In the past when I’ve tried devices like that, I find the mouse acceleration seems to “kick in” at the worse moment… just as I’m approaching my target… and then I zoom past it.

To me, it’s more a case of the desired mouse speed where that intuitive break down happens. The speed should not be based on how long the pointer has been moving, but on how close I am to my target, the precision I need, or other intuitive factors.

When I get my Model 01, I’ll try the built in mouse stuff. (The quadrant “binary search” thing seem interesting.) But I’m also thinking of trying “manual” acceleration only. Basically 2 (or 3) speed modifier keys such that:

  • No Mods ➜ slow
  • Mod 1 ➜ medium
  • Mod 2 ➜ fast
  • Mod 3 (or maybe Mod 1 & 2 together) ➜ Turbo

I’m mot sure if that would work, or would be hard to get use to. But I figure it’s worth trying it out. At least for basic GUI stuff. I don’t think I could ever use a keyboard based mouse when working in a graphics app or such.


(Gergely Nagy) #28

It’s doable, I had such a setup on my sketch for a while, and it worked reasonably well. I just couldn’t get used to using the speed modifiers, so I’m back to using a single speed + acceleration profile. I tend to use the mouse keys when I know I’ll be mousing only for a very short time, and reaching for my trackball would take more effort than using the keyboard. The warp/binary-search keys, now I use those a lot, often together with my trackball, to quickly move towards the destination, then refine with the trackball.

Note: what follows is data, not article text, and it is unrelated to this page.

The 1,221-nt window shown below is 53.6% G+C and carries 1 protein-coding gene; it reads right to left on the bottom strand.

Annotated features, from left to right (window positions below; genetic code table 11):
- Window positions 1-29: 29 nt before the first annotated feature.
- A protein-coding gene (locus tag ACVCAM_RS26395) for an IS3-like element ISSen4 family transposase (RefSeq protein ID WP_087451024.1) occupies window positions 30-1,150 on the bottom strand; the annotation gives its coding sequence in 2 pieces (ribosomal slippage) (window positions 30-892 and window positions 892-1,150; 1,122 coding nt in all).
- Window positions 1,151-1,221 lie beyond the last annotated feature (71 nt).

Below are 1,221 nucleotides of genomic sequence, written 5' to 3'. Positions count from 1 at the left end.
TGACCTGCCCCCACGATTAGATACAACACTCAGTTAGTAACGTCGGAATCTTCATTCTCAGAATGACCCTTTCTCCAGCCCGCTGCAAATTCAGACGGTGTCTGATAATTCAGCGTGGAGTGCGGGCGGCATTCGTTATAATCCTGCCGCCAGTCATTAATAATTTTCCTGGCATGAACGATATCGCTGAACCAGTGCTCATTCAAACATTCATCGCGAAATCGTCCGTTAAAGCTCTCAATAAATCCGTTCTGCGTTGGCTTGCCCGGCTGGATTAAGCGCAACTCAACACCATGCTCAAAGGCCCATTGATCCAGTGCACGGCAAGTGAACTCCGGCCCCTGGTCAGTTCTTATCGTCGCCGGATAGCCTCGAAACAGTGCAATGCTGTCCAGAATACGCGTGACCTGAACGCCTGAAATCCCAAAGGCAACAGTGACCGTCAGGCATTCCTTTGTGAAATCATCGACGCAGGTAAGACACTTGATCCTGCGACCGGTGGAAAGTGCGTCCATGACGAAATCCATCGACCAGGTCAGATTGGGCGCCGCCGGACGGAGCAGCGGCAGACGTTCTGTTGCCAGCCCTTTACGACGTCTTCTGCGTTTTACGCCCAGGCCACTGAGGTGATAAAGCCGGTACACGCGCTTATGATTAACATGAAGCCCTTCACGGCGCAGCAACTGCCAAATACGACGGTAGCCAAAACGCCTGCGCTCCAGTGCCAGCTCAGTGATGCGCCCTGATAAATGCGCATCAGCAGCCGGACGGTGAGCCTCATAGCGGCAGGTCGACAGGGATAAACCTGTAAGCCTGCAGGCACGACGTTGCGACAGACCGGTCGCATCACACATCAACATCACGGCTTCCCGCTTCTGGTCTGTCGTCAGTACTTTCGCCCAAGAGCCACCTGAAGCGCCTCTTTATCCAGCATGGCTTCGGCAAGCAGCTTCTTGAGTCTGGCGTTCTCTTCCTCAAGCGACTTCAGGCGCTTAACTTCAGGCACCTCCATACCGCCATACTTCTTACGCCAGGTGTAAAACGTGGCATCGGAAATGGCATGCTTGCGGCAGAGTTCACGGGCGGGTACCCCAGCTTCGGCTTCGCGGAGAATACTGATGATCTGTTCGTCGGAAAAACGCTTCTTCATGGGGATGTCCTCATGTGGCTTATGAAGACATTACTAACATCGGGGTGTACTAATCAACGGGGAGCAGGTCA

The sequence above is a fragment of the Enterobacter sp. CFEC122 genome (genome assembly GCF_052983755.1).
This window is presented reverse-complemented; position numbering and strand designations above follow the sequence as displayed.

(tiltowaitt) #29

I can’t really see an instance where I’ll be moving the cursor around with my keyboard, but I can see instances where I need to switch back and forth between keyboard and mouse in order to click a static target. In such a case, “clicking” from the keyboard would be a time saver.


(Jesse) #30

I suspect this is the paper we want to read to find out about what we should be doing:

https://dl.acm.org/citation.cfm?id=725310


(Jesse) #31

http://ted.selker.com/documents/resumefiles/Papers%20in%20Refereed%20Conference%20Proceedings/Force_to_Motion%20Funct%20for%20Pointing.pdf
http://www.ted.selker.com/documents/resumefiles/other%20publications/Negative%20Inertia.pdf